Don’t Look Up | Adam McKay being sued for $5m

Don't Look Up
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An author claims that Netflix and writer-director Adam McKay took the plot and tone from his “strikingly similar” 2004 novel, and is suing for $5m in damages.

The 2021 satire Don’t Look Up saw writer-director Adam McKay and his collaborators nominated for four Academy Awards. But according to author William Collier, the story didn’t spring from McKay, but from a novel called Stanley’s Comet, which Collier wrote in 2004 and self-published eight years later.

Collier’s work is also about the discovery of a comet heading towards Earth, and also sees our planet’s population respond apathetically to the incoming threat. In fact, Collier believes that Stanley’s Comet and Don’t Look Up are so “strikingly similar” that the author’s suing McKay, Netflix and other parties involved with the film for a minimum of $5m.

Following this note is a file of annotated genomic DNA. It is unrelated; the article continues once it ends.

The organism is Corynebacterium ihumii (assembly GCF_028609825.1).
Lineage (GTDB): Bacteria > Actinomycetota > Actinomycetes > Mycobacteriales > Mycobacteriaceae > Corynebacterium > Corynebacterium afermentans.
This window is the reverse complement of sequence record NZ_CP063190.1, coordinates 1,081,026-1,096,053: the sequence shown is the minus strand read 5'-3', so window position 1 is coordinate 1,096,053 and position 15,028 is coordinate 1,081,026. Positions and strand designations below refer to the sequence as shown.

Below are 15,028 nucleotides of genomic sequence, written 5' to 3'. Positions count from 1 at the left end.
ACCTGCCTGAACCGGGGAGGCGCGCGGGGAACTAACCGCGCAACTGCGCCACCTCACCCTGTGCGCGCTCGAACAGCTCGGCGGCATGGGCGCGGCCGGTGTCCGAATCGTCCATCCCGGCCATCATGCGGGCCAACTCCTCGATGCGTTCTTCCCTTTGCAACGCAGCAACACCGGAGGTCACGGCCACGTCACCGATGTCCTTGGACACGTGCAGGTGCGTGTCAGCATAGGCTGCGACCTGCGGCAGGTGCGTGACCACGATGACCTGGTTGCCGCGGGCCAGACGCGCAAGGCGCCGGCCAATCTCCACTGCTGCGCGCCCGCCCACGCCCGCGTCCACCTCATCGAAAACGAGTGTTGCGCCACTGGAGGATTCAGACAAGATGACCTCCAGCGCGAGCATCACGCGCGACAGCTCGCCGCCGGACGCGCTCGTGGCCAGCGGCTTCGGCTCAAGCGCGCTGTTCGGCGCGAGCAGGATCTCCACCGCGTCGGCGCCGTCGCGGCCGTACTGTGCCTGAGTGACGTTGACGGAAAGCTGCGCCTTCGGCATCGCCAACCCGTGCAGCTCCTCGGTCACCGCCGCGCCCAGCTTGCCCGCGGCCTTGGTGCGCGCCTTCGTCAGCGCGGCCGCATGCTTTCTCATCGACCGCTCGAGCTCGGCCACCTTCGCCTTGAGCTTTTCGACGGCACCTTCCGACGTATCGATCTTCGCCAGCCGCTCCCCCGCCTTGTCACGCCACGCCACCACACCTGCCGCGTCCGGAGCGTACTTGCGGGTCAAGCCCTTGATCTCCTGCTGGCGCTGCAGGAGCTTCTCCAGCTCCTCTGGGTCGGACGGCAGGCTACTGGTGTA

According to Collier’s complaint, a copy of which has been obtained by The Hollywood Reporter, McKay had somehow reviewed the novel sometime around 2007 through a complicated chain of people who all knew each other. Collier’s daughter reportedly worked for a company called Jimmy Miller Entertainment, and a copy of the manuscript eventually ended up with McKay via Miller himself, who at the time was McKay’s manager.

As part of his lawsuit, Collier had a literature professor, David Roman, compare the novel and Don’t Look Up, and concluded in an expert report that, “The movie, like the novel, makes a strong political critique of the media, the government, and the cultural elite by showcasing their shallowness and reliance on popular opinion polls and social media algorithms… McKay’s film is also full of satire and humor and – like Stanley’s Comet – moves toward the absurd. In each case, the irony drives the humor and the social critique and does so in the same style and method.”

Whether Collier will be successful in his case remains to be seen; if there’s one thing that can be said about Netflix and Hollywood filmmakers, it’s that they tend to have expensive lawyers.

Read more: Don’t Look Up review | Netflix’s star-studded end of the year saga

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